As their relationship develops La and Murray, and Henry’s sister Sadie, who is also going through a divorce, try to warn him against trying to start something with someone who is so broken. The metaphor here is that Henry likes to collect broken things, in particular Japanese pots that have been fixed with gold wires. Grace is profoundly broken and blames herself for the accident that took her boyfriend and future, Dom. The idea that when someone you love is killed, you are also robbed of that future that you would have had with them is a deeply upsetting concept.

There is also a little side thing going on with Henry’s parents which I found quite interesting. This all became clear at the end of the book but it was the relationship between Henry and his parents and then their relationship with his sister Sadie that made me think a bit. The age gap between Sadie and Henry is big and Sadie was the naughty one who did everything, so when Henry is her opposite they aren’t sure how to deal with this. I can’t quite decide whether they intended to make him feel guilty or were relieved that he wasn’t as rebellious as his big sister, interesting though.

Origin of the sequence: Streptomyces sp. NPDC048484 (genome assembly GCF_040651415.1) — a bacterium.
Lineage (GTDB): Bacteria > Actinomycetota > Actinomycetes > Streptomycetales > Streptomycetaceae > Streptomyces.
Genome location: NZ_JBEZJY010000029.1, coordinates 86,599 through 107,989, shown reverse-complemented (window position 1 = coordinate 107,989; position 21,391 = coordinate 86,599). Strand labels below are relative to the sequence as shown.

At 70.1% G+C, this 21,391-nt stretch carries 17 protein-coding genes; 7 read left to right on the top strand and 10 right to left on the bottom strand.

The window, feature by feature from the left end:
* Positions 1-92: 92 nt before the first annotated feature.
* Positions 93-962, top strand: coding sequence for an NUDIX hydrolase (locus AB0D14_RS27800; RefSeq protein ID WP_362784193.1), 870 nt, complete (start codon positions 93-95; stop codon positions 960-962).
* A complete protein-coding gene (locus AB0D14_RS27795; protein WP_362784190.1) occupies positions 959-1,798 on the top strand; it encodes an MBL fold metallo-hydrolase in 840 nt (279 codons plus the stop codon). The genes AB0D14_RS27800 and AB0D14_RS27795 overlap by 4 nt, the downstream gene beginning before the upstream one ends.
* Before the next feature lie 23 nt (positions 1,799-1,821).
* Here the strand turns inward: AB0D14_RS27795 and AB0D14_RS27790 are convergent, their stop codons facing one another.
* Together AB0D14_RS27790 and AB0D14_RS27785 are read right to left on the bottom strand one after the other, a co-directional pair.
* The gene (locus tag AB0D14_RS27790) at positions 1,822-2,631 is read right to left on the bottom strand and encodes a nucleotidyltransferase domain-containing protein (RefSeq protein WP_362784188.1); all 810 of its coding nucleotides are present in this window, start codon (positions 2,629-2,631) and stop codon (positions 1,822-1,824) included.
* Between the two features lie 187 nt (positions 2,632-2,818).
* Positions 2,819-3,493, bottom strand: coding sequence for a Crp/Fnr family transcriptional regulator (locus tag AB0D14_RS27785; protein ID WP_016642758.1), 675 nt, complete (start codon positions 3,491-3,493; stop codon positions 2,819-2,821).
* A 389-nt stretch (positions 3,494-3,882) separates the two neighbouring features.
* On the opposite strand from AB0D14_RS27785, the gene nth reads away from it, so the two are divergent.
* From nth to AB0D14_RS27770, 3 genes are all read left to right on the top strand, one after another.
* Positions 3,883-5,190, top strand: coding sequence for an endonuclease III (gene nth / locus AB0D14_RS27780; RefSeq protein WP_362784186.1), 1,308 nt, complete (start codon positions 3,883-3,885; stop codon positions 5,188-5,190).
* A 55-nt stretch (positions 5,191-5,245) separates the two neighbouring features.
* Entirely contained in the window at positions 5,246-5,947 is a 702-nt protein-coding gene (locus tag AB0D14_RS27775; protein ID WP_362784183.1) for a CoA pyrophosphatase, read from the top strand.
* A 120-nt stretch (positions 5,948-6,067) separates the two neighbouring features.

The writing is beautiful and the texts and emails that intersperse the book are good at breaking things up and a realistic portrayal of how young people would communicate, no one is ever off limits anymore.   I wanted to feel sorry for Grace, but I ended up just feeling a lot of frustration with her. She doesn’t ask Henry to feel the way that he does but she doesn’t do anything to help make the situation better. The way in which grief is portrayed  as a real, visceral thing that eats away at you is awesome (in the proper sense of the word!) This is a debut novel by this author and I wasn’t expecting it to move me as much as it did, be prepared for some raw emotion and hard hitting dialogue that will leave you reaching for your tissues. Murray is also great as the comedy factor and, although he is portrayed as a stereotypical Australian, it’s kind of ironic!

Enjoy this one, I’m sure you will!

Ink and Bone (The Great Library Series #1) – Rachel Caine

I haven’t read anything by Rachel Caine before; the whole Morganville thing didn’t really appeal to me even though they were really popular in the library. This one kind of grabbed me because of the library  connection and I thought I’d give it a go.